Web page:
The Daily Herald from Provo, Utah on April 6, 1975 · Page 43
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April 6, 1975

The Daily Herald from Provo, Utah · Page 43

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Provo, Utah
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Sunday, April 6, 1975
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Page 43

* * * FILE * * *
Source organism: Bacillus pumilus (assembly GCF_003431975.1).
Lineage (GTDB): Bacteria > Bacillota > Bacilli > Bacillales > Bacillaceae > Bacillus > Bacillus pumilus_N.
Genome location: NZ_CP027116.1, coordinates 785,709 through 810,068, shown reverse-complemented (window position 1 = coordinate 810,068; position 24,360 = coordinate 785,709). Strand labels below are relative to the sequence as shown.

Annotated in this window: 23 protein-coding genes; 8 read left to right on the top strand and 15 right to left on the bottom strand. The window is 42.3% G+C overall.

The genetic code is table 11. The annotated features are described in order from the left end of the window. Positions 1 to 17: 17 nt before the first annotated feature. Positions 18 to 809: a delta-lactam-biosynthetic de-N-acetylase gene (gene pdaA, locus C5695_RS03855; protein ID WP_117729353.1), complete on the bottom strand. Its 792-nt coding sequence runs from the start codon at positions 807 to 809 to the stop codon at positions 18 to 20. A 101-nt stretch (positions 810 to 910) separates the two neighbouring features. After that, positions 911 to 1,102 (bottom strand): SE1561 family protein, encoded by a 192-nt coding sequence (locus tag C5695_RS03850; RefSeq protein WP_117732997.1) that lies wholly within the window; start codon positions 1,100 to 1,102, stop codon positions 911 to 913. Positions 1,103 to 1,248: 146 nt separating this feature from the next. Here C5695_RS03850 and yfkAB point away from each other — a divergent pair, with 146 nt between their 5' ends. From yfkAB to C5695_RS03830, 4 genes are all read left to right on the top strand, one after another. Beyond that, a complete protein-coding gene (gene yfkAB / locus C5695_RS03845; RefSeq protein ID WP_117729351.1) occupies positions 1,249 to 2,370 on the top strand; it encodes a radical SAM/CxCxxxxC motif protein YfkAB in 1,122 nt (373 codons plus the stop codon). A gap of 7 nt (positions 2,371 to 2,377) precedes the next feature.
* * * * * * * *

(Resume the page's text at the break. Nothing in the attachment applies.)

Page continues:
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PETE JONES, fifth grader at Midway Elementary School, works on his motor Religion in America project which he displayed at the science fair held in Midway Town Hall, Abortion: Touchiest Subject In the Ecumenical Movement By DAVID E. ANDERSON UPI Religion Writer Although great strides have been made in interfaith understanding in recent years, a number of issues still separate the major Christian churches. One of the touchiest of these issues is not a theological doctrine, but a moral and ethical dilemma—abortion. Part of the reason for the touchiness of the issue is that it is all too frequently perceived in solely sectarian terms — Roman Catholics oppose all abortions, Protestants approve a permissive attitude toward the subject. However, that view is only a partial truth. Orthodox Christians, many Protestants, especially Lutherans, and a number of Jewish ethicists oppose abortion as strongly as Catholics. And some Catholic theologians and writers have taken a more permissive stand than the church. Nevertheless, the issue of abortion is frequently perceived as a Protestant-Catholic split and this has created some tension within ecumenical circles. Moreover, the situation in the United States is complicated by the difficulties of attempting to apply varying views of Christian morality to matters of civil law. The Franciscan Friars of the Atonement, who run the Graymoor Ecumenical Institute in Garrison, N.Y., recently held a two day interfaith conference to explore that precise difficulty. Rev. Charles Curran of the Catholic University of America, one of Roman Catholicism's most outstanding ethicists, gave the keynote address. Curran outlined changes in the understanding of civil law over time, particularly emphasizing the growth of the role of individual conscience and a limited constitutional government. This means, he argued, that there are three criteria which influence the way an individual considers whether a law should be in existence: the freedom of a person should be respected as far as possible, the state should intervene with regard to limitations on religious liberty only to protect the public order and there is a pragmatic or feasibility aspect to law. "Because of this third criterion." he said, "with its somewhat pragmatic and prudential aspects, it is impossible to say that there is only one possible approach to civil law on abortion for someone who accepts the Roman Catholic teaching on the morality of abortion." Msgr. James T. McHugh, director of the Division of Family Life of the United No Problem Too Small For God's Assistance ByORAL ROBERTS Q: I've tried to quit smoking, but I just can't. Is it right to bother God with a small matter like this? A: You remind me of an incident that happened one day when we were taping one of our prime-time TV specials at NBC in Burbank. One of the camera crew said to me, "Mr. Roberts, for over 21 years alcohol had licked me. It had virtually ruined my home, my marriage, my personal life, even my health, but I licked it. The thing that I can't give up is this little thing here in my hand." And he held up a cigarette. "The doctors have said to me, 'This is bad...bad...bad.' But, really, I found it was easier to quit alcohol than it is this little cigarette." "How did you conquer alcohol?" I asked. "For one thing, 1 prayed," he said. "I tried to stop several times myself but I didn't have the power within me, so I asked God to give me power." "And you lost the appetite?" "I've lost it completely. But this little thing. Really, I'm embarrassed to ask God for such a little thing," he confided. I said, "If it's so big that it's got you whipped, it's really not so little, is it? No matter what is bothering you, if it is big in your life, it's big to God. So why don't you just talk to Him about the cigarettes like you did the alcohol? The same God who took away the appetite for alcohol can take away the appetite for cigarettes." "He can? I never thought of it from that angle." I said,' • In Matthew 17:20 Jesus said that if you have faith as a grain of mustard seed, you can say to this mountain. (He was talking about a mountain of need, a mountain of problems in your life) be thou removed, and it will obey you. "Jesus is telling you to have faith in Him by putting a seed of faith in. That is, whatever is the deepest need in your life, give of it. If it is healing, then pray for someone who needs healing. If you are lonely and feel unloved, then give of your love and concern. But give it unto God, your Source. With this kind of faith as a seed youplant, you will see how God can take this little (big) mountain of cigarettes and help help you tell it to be gone forever." He said, "Would you have prayer with me?" I said, "Sure, but let's make it a two-way prayer." By that, I mean let's pray for one another like the Bible says in James 5:16 and make it a see-faith prayer." We prayed together, then I went on with the taping and forgot about it. But he didn't forget. During the next taping session a few weeks later, who did I see walking up with a big smile? You're right. Him! "It's gone," he said simply. Now there are all types of needs — mountains of needs ~ that we face, but God is concerned about each of them. So pray for all kinds of miracles, big or small. It makes no difference to God...because He's concerned about every detail of your life. Read Matthew 6:25-34. States Catholic Conference, outlined for the participants the official Catholic teaching on the subject, emphasizing the church's belief that "the destruction of human life is always wrong." Citing previous Catholic testimony before Congress on abortion, McHugh argued that while in a pluralistic society "government is not expected to formulate laws solely on the basis of the religious teaching of any particular church," in making laws it is appropriate to consider citizens' convictions and the principles from which they are derived. "In our country," he said, "religious leaders are increasingly compelled to present a moral argument in regard to legislation. Such was the case in regard to civil rights, to antipoverty legislation and to other instances of the violation of human rights." The two day meeting at Graymoor did not resolve Protestant-Catholic tensions over abortion. But as Father Arthur Gouthro said at the conclusion of the two days of give and take on the subject: "This is not coffee and cake ecumenism. The fact that we have .been able to have this meeting shows that the ecumenical movement has reached a certain maturity." living Bible' Gives Ideas On Exaltation Jesus told him, "I am the Way—yes, and the Truth and the Life. No one can get to the Father except by means of me. If you had known who I am, then you would have known who my Father is. From now on you know him—and have seen him!" Philip said, "Sir, show us the Father and we will be satisfied." Jesus replied, "Don't you even yet know who I am, Philip, even after all this time I have been with you? Anyone who has seen me has seen the Father! So why are you asking to see him? Don't you believe that I am in the Father and the Father is in me?" John 14:6-10 Religious Heritage of America Influence Of Video Explored SALT LAKE CITY - A University of Utah graduate student is plowing new ground in television's search for specialized language to aid in exploring the medium's potential and limitations. Nikos Metallinos, a Greek-born teaching fellow at the U, believes the development of such a lexicon is required for a critical and scientific examination of the basic elements in television production, such as lighting, staging, editing and sound. Mr. Metallinos is completing work on his doctoral dissertation, which focuses on the impact of the television picture. Although he hasn't finished analyzing the data, Mr. Metallinos says his research indicates, for example, that viewers seem to favor visuals placed on the left side of the TV screen over the right. "Visual retention" (remembering what they saw) was greater among the more than 200 Department of Communications students involved in the newscast experiment when photographs accompanying news stories appeared on the left side of the screen. "When we know which side of the TV screen is visually predominant and more attractive, we can stage and frame the picture accordingly," explains the former Athenian actor, "Thereby improving visual communication and making pictures more aesthetically pleasing." The bedrock of Mr. Metallinos' research is what he describes as "asymmetry of the (television) screen " — a visula imbalance created by the unequal distribution of graphic materials. One of the objects of his doctoral study was to determine how the placement of graphic materials within the television screen affect viewers' perceptions of those materials. Such information could prove useful to advertisers in getting consumers to remember their products and in conveying important announcements — via television—to the public. The Utah graduate student says that television, with its "tremendous potential," someday will overshadow the theatre. But he anticipates a slow change by the networks because of the necessity in programming to appeal to the masses. Mr. Metallinos said additional studies are needed to answer such questions as: "How do we enrich or enforce the meaning of a visual message by the use of sound? What is the role of time and timing in television editing? What are appropriate lighting techniques?" The vast potential of television production remains virtually untapped, according to Mr. Metallinos, who believes research efforts such as his will pave the way for expanded studies of the forces that operate within the TV screen. OPEN TILL 9 ONLY 12 DAYS LEFT INCOME HELP AT IHI INCOME TAX PE«PU XVG3BLOCK • Proo • IDS I. 300 S. - 375-34)6 • Oiim - 706 S. Stall . JJ5-40I8 • Am. Foik • 10 i. ftjoln - 756-4612 • Sprln B vlll.-U9 $. Mol n .48«-7243 WEEKDAYS 9 A.M 9 P.M., SAT. 95 . NO APPOINTMENT NECESSARV Nearly 15,000 species of insect life, 80 per cent of the world's total, have been found and classified in the Amazon River Basin. AMERICA '1708 Sept. 20, 21-Days See WOWS ARES: the "Pairs ot South America" visit an Argentine Ranch and enjoi a larboque (jaucho style); CUZCO i MAORI MCCHU: Train ride to the top ol the world to visit the lost city of the HCAS: MO PC WWW: lelai on Copacabana or Ipawau tocbts. WUTfc visit the CoM Mwew with a list sized enerald tod m tin (wow ! HAWAII • '598 Merrill ChristoohersM (uUu swrtty tour* Apt. 14, Ha) 12, June 2 « 10, lii 7, Aug. 5, Sept S, Oct (. Hake jwr reservations now! Europe * $1539 owns July 10, s cowtrws CHR1STOPHERSON TRAVEL SERVICE 294 N, Univ. Provo, Utah 373-5310 ^ ilSfWHfRf IN UTAH 1.800.662-5364^ Sunday. April 6. 1975, THE HERALD. Provo, Utah-Page 43 Orem North Stake Women Set Culture Eve DEBBIE ANGUS Friend Club "Broadway" will be the theme of the annual Cultural Refinement Evening to be presented April 18 by the Orem North Stake Relief Society in the stake center at 1000 N Main St., Orem. The Cultural Refinement and Music departments have combined their efforts in presenting a program depicting the development of the musical theater In America with a narrative history presenting the background of various musicals. The Relief Society Chorus and guest artists will sing selections from some of these productions. A cultural art exhibit will be shown in the adjacent hall before and after the concert, and various forms of art and literature created by the women in the stake will be displayed. The public is invited to attend, and there will be no charge. Mrs. Peggy C. Lambert will conduct the 65- voice chours with Barbara Turner and Mary Christiansen as accompanists. Narration will r)e given by Henry K. Chal, who will read a script which has been written by Mary Ann P. Chal. Among special artists performing will be Peggy Cann, Susan Sorenson, James H. Manookin, Mark Pulham. Elaine Legget, Joan Welsh and Mary Ann Starley. All of these special guests have been or are now members of the Brigham Young University A Cappella Choir. In Sp. Fork St - Mark's Busv SPANISH FORK - A busy, happy group of high school students are members of the "You've Got A Friend" Club at Spanish Fork High School. These students, along with their busy academic schedules, are taking the time to play and work with a child. The children, ages four through 12, are referred by parents, school teachers, counselors and principals. They are children who need a friend — someone to do various activities with or just to talk with. High school students are picked and screened before working with a child. Then they are matched up with the child. They have to spend a few hours a week with that child, it may be to a ball game, swimming, hiking or just talking. Debbie Angus is president, and other officers are Craig Morley, vice president; Kelli Miller, secretary; Debbie Simmons, treasurer; Carol Lynn Ney, public relations; Sharon Argyle, activities; Lynette Gardner, historian; Judy Fuller, outreach director; Leslie Reidhead, supervisor director, and Choya Pullman, interview director. Advisors are Mark Koyle, Julie Mackay and Rachael Tiffany. Mrs. Mackay of Mountainland Community Action Agency cooperated with Spanish Fork Jaycees in getting the program started through the Mainstream Project of the Jaycees. They report that as a group they spend many wonderful and happy times together. As young adults they are working together to better the community. They express appreciation to the City Council for their support. They solicit the support of the citizens of the community. To Observe Bicentennial SALT LAKE CITY - Rowland Hall - St. Mark's School, a private educational institution which traces its origin to more than a century ago, will have an active program in the national Bicentennial Observance. According to William M. Purely, headmaster, St. Mark's School was founded in 1867 and Rowland Hall in 1880. Among the activities of the Bicentennial observance by RHSM School will be" the awarding of four "Distinguished Alumni" Awards. The award will be announced before RHSM School commencement exercises and the recipients will be honored at the Awards Banquet, Friday, June 6, at the Lafayette Ballroom, Hotel Utah. Nov. 14, 1975 has been designated "RHSM Alumni Day" for a gathering at the School of RHSM Alumni. The RHSM alumni roster shows membership in virtually every state and in several foreign countries. Industrial Classrooms Built at Cedar College CEDAR CITY - Songs of wide open spaces are being sung now by industrial education students at Southern Utah State College. A spring break move into the newly completed industrial education building from various nooks and crannies around campus, has brought industrial education programs together under one roof with 24,000 square feet of working space. Besides first floor laboratory, working areas, office and classroom space, the building contains a 17,000 square foot basement earmarked for storage and program expansion. The $950,000 structure was designed by Cedar City architect, John Rowley, with in-put from industrial education department chairmen and members. The police science program, general reception and conference rooms, a 80 seat lecture hall and office facilities arc included in the new structure. Baptists Look To June Meet ATLANTIC CITY, N.J. Six-thousand American Baptists from 47 states, Maine to California, including Hawaii, Alaska and Puerto Rico are expected to converge on this popular summertime resort area when the second biennial (67th meeting) of the American Baptist Churches in the USA is convened in Atlantic City's vast Convention Hall on June 25-20. Thoughts To Inspire Let the lowly brother boast in his exaltation, and the rich in his humiliation, because like the flower of the grass he will pass away.—James 1:9,10. "No man can tell whether he is rich or poor by turning to his ledger. It is the heart that makes a man rich. He is rich according to what he is, not according to what he has."—Henry Ward Beecher, American clergyman. COMMUNITY PRESBYTERIAN CHURCH 245 S 200 E., Springville Worihin 9 30 am R»v David A Mole Sludv 375 9115 Home 375-3743 PROVO COMMUNITY CHURCH ,n, 175N.Unlv.Avi. \s\ Church School 9i4S a.m. ! Worship StrvlM HiOO a.m. / David A. M*K, P«lor ^=^7 37S-NI5-J7S. '43 CHRISTIAN SCIENCE 105 E. Ill N., 374-9149 Sunday S«rvic»i — 11 .a.m. Sunday School — 11 a.m. Wtd. Testimonial — 8 p.m. Reading Rm. Open 1-5 p.m. Except Holidayi OREM COMMUNITY CHURCH .. Church SchMl "-Mir, Or. Rkhtri f. CMMll, riln. UffN.40Dl.Orim, 22SUOS2 or 223.45)4 ti M5-0047 riRST BAPTIST CHURCH IOSO Columbia Lan* Prove Phone 374.8489 Sunday Sirvltti llbli iludf 9.45 am Morning Worship 11:00 am Chrlillan Training 7:00 pm E«»nlna Wonhlp 8:00 pm The Re*. Don Plofl, Pallor ST. TORY'S EPISCOPAL CHURCH 50W.2ndS.-Provo Worship: 10:30 a.m. Holy Communion 1st & 3rd Sundays Phone 373-3090 Rev. Walter Ellingson-Rector IVANGILICAL ffell CHURCH 180 i. 400 I., Orem Sunday School 9:4S Worship Service 11 am It 7 pm Wed. 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